Rick and Jean Benham with their grandsons - the future of Vital Health.
Rick and Jean Benham with their grandsons - the future of Vital Health.

Vital Health celebrate thirty years in the bush

THIRTY years ago, Jean Benham started a small business with the vision to provide physiotherapy services to the community that raised her.

Since then, with help of family, passionate team members and the local community, Vital Health has expanded its allied health services in response to the growing needs of the bush.

You can now find centres right across Queensland including Charleville, St George, Dalby, Goondiwindi, Kingaroy and many more.

Rebecca Benham, Jean Benham, Harriet Chambers
Rebecca Benham, Jean Benham, Harriet Chambers

“I think being quite unique for rural communities and I believe we were the first service to deliver allied health, which is quite amazing that we could offer multidisciplinary services to small communities,” speech pathologist and manager Harriet Chambers said.

“We’re also proud of developing a local workforce that has provided a lot of career opportunities for people – we’re passionate about supporting people who grew up in bigger cities and have come here and can integrate and share their expertise.

“We have created an environment where we build and foster the love of rural therapy.”

Imogen Newton, Michaela Bates, Jessie Edwards, Teleigha Tucker, Deni Humphreys, Gabby Stanford.
Imogen Newton, Michaela Bates, Jessie Edwards, Teleigha Tucker, Deni Humphreys, Gabby Stanford.

Founder Jean Benham recounts the array of changes she has seen over the thirty years.

“Being thirty as a rural organisation is a reflection of the community support to ‘be’ a community service, so that also applies to what has changed – what the community needs is reflected in where the changes have been,” she said.

“In 1990, the referrals were delivered by mail to the postbox at the front, they were often unreadable and then when deciphered were often very prescriptive, for example ‘treat this patient with traction of 50lbs for twenty minutes, and ultra sound at 1 w/cmsq for five minutes repeat 3 times a week.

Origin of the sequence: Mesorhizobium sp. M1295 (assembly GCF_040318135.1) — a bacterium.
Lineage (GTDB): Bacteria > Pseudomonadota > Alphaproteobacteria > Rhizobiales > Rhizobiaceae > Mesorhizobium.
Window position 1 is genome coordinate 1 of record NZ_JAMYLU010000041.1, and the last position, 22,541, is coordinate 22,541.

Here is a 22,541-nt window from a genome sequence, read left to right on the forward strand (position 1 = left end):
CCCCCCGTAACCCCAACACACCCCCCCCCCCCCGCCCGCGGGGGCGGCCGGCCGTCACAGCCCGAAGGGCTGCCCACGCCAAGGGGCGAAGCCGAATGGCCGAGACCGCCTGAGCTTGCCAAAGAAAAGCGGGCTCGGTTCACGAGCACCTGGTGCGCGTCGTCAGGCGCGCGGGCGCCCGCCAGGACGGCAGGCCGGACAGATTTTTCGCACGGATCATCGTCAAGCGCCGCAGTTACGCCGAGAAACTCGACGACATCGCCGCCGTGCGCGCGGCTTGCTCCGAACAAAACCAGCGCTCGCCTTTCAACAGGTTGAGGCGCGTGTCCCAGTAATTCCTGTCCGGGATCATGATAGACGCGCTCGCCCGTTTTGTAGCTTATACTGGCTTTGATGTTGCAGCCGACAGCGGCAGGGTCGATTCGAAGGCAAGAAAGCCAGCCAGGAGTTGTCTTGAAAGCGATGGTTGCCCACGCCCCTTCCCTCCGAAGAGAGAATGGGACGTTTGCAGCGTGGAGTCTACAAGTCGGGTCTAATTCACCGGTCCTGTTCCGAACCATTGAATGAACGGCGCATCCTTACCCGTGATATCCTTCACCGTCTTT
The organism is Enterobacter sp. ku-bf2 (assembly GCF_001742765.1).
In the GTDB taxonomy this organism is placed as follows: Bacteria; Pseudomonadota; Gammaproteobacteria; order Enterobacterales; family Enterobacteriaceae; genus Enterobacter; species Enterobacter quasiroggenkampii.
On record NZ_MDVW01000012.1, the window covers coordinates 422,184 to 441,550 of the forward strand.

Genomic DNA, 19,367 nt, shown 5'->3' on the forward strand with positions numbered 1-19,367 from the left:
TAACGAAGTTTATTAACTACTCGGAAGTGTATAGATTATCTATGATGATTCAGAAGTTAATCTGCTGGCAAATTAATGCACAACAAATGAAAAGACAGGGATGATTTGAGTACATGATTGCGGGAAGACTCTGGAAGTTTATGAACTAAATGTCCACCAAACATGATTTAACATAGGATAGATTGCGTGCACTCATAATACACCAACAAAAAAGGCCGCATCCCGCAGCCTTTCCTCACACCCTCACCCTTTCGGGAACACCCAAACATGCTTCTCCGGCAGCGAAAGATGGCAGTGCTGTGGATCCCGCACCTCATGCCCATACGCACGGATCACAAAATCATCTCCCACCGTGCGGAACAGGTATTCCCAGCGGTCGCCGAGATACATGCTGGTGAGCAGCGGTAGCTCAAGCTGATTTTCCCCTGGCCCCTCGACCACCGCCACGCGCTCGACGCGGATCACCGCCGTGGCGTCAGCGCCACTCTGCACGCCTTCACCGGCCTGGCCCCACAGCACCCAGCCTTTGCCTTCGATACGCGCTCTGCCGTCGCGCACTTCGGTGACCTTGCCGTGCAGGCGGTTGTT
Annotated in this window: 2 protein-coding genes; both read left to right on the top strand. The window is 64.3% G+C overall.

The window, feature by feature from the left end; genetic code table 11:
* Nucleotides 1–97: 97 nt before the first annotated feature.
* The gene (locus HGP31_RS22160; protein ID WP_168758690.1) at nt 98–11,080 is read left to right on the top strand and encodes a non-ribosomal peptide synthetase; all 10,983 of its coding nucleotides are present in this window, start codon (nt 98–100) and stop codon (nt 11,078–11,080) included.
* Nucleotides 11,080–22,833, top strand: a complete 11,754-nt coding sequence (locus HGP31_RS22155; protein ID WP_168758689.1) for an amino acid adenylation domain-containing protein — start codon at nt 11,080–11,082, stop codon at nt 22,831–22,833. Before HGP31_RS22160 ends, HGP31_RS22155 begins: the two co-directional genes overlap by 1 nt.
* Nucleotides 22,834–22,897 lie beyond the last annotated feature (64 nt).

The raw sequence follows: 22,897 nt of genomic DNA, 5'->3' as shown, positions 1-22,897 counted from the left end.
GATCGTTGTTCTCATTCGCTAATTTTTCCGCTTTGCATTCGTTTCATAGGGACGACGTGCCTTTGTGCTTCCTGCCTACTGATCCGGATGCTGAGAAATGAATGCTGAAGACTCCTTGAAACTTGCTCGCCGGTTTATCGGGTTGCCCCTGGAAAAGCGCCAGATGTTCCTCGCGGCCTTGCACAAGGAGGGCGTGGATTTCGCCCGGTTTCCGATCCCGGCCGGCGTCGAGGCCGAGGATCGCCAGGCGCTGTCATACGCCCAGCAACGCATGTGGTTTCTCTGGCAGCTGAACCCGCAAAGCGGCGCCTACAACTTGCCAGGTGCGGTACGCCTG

“In 2010, the referrals arrived in no less than 15 methods of delivery and before the end of 2020, most of the referrals will arrive with the patient or via a portal that delivers it straight into our software with all the high-level confidentiality.

“Also in 1990, many patients didn’t know what a physio did except ‘get you going after a stroke or beat your chest to fix a chest infection.

“Over the years, the GPs and the community were introduced to podiatry, Matty Edwards joined the physios around 1999.

“Then came dietitians, exercise physiologists around 2004 and soon after speechies, OT’s and in the last few years the mental health OT and psychologist joined.”

She said there’s been a shift where previously patients just wanted the patient to ‘fix’ something, now people want to be involved in their health.

“Members of southwest ring and ask for all kinds of support and wellness,” she said.

“Like complex chronic pain management, pelvic floor and incontinence care, mental health, sleep studies.

“Once, most patients just wanted to the physio to ‘fix’ something, like changing a sparkplug whereas now more people want to be involved in their health and are more informed and ask questions.”

She said in the early years, Aboriginal health was within mainstream only, now there are cultural specific and relevant services available.

“Everyone is pleased to see and be a part of this huge change,” she said.

She said while there are a few more general practitioners in Roma and the district now than in 1990, there are twenty times more allied health services across the whole community.


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